Hard work without focus will get you nowhere. A thought-provoking Boston Globe feature demonstrates this simple but often-ignored truth.
In fact, The Globe’s reporters found that high school valedictorians; presumably some of the hardest working students in their classes, were likely to be failures. In-depth, 25% of the valedictorians did not complete a bachelor’s degree and 40% made less than $50,000 a year.
Moreover, one in four of the valedictorians aspired to be doctors but none completed medical school. Shockingly, four of the 93 valedictorians The Globe studied admitted to being homeless at least once since high school.
What happened here why did Boston’s “best and brightest” achieve so little after high school? My guess is that these students did not learn to focus, or worse trained themselves to focus on the wrong things.
How High School teaches you hard work without focus
“Being busy is a form of mental laziness.” -Tim Ferriss
To explain, earning honors in your average American high school requires a long record of accomplishments and a lot of busy work. For example, they name a student valedictorian for getting good grades in all her classes, playing several sports, and taking part in a lot of activities.
To demonstrate, a valedictorian could participate in the football team, the basketball team, the track team, ROTC, drama club, glee club, debate, student government, and three or four other activities. In addition, the valedictorian could take several advanced placement (AP) classes in widely divergent subjects.
Thus the valedictorian does not learn how to focus. Instead, he or she learns how to do an okay job at a lot of different things and act busy. For instance, the valedictorian learns how to be a mediocre football player, an off-key singer, a clumsy dancer, a passable actor, and an acceptable public speaker. However, the valedictorian does not stand out at any of these activities.
Therefore, the valedictorian learns how to be a professional mediocrity in high school. In particular, the valedictorian learns how to impress teachers and follow rules rather than studying with a focus. Therefore, the main lesson many people learn in high school is hard work without focus.
Learning the wrong thing in high school hard work without focus
In fact, the valedictorians often lack the in-depth knowledge and deep work necessary for success. They lack those attributes because in-depth knowledge and commitment require focus. Instead, the valedictorian focuses on superficial knowledge and learns not to focus on any subject or activity.
For instance, to be a good actor a person has to focus on acting. Thus, the kid whose only extracurricular activity in high school is drama club is more likely to make it to Hollywood or Broadway.
Instead of following their passions; or concentrating on their best subjects, the valedictorians try to do everything. Hence, they are at a terrible disadvantage for an environment like medical school which values specialization, quality, deep work, results, and focus.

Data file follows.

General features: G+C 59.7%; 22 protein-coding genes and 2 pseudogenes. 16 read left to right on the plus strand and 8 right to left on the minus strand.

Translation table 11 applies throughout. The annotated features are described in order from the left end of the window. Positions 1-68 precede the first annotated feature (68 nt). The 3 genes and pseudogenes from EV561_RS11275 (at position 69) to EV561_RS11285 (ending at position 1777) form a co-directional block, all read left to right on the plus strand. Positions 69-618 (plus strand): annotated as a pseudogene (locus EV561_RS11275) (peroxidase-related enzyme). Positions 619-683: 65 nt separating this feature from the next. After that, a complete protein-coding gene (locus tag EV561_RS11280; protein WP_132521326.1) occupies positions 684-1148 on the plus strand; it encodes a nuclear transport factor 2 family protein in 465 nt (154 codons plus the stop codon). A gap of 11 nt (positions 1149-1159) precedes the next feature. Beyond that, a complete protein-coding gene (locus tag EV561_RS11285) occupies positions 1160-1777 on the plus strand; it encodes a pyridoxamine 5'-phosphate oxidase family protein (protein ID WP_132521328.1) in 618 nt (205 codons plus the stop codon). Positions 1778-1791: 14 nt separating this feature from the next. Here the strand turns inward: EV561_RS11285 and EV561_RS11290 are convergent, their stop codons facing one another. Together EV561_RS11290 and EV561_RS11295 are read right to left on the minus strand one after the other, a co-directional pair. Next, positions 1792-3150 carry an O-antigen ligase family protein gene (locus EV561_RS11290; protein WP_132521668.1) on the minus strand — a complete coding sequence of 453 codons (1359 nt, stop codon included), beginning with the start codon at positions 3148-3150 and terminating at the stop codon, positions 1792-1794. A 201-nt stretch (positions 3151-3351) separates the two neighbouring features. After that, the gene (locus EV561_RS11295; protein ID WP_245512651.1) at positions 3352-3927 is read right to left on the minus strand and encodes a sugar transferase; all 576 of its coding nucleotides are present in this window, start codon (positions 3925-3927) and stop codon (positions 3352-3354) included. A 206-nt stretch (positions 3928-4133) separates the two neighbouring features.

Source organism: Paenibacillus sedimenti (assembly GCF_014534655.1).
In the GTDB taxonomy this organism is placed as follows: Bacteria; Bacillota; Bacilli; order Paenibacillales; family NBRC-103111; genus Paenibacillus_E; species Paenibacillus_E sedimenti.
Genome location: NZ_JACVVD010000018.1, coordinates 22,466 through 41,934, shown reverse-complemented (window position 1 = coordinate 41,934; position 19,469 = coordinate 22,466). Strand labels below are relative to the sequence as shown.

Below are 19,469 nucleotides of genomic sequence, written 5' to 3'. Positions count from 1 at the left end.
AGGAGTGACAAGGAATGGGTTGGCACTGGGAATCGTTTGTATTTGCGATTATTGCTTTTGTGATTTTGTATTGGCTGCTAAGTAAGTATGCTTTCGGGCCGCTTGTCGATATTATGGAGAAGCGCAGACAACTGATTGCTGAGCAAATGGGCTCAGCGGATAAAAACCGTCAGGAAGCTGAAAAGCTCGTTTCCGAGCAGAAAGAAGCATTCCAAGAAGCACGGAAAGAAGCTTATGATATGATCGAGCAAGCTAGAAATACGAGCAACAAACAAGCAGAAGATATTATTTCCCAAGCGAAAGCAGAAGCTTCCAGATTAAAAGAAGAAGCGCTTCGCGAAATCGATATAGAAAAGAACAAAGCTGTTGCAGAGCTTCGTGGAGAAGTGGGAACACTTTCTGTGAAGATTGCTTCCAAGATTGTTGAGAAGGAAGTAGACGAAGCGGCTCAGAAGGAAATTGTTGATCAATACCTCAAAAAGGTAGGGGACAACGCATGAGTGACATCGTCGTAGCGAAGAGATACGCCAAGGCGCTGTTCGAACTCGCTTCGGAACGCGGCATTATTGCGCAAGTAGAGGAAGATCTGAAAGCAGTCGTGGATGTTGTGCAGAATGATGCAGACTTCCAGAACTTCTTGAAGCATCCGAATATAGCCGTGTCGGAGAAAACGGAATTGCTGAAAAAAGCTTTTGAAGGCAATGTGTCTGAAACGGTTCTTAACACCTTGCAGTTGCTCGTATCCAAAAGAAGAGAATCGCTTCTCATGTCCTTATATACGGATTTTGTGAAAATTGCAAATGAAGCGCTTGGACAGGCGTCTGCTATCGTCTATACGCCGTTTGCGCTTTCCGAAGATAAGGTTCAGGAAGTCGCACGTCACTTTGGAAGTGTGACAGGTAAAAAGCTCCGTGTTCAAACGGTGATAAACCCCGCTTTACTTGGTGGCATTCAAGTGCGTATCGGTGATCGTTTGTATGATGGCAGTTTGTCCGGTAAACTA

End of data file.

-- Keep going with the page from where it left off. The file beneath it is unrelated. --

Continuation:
However, the valedictorian thinks he or she is on the road to success because he or she is working hard. Thus, when the valedictorian graduates and enters an environment where results matter, he or she flounders. The valedictorian flounders because he or she does not know how to focus on specific tasks or knowledge.
For instance, the math geek who spends his spare time crunching numbers is more likely to earn a Ph.D. in mathematics; or get a job at Goldman Sachs than the valedictorian. To explain, the university mathematics department; and Goldman Sachs, are looking for people who can focus on mathematics – not “well-rounded individuals.”
Teaching kids hard work without focus
Therefore, we should teach focus in high school. Unfortunately, our schools rarely teach focus.
Disturbingly, the high school environment often punishes people for focusing. For example, peers will brand a student that focuses on one subject a geek, a nerd, or a weirdo.
To make matters worse, teachers and guidance counselors sometimes brand the focuser antisocial and discourage his or her discipline. Typically, this involves forcing kids into activities they do not care about, to make them “well-rounded.” Thus, many people learn how not to focus in high school or earlier.
Sadly, many valedictorians devoted their time and energy to being well-rounded rather than learning. Hence, they found themselves unable to compete in the real world where deep knowledge is valuable.
Fortunately, many people are too smart, or too stubborn, to learn the no-focus lesson. Moreover, there are a lot of great teachers and coaches out there who ignore the social climate and push kids to focus. Notably, many people learn to focus from sports which value winning; a quantifiable goal, over social acceptance.
Unfortunately, many students lack the strength of character to focus when the world is telling them not to. In addition, not everybody is lucky to have a strong teacher or coach who cultivates their passions and pushes focus.
Correctly, The Globe concludes that Boston has failed its valedictorians. Strangely, the schools’ greatest failure to those kids could have been ignoring the simple lesson of focus. Fortunately, focusing is one lesson anybody can learn later in life – even a valedictorian.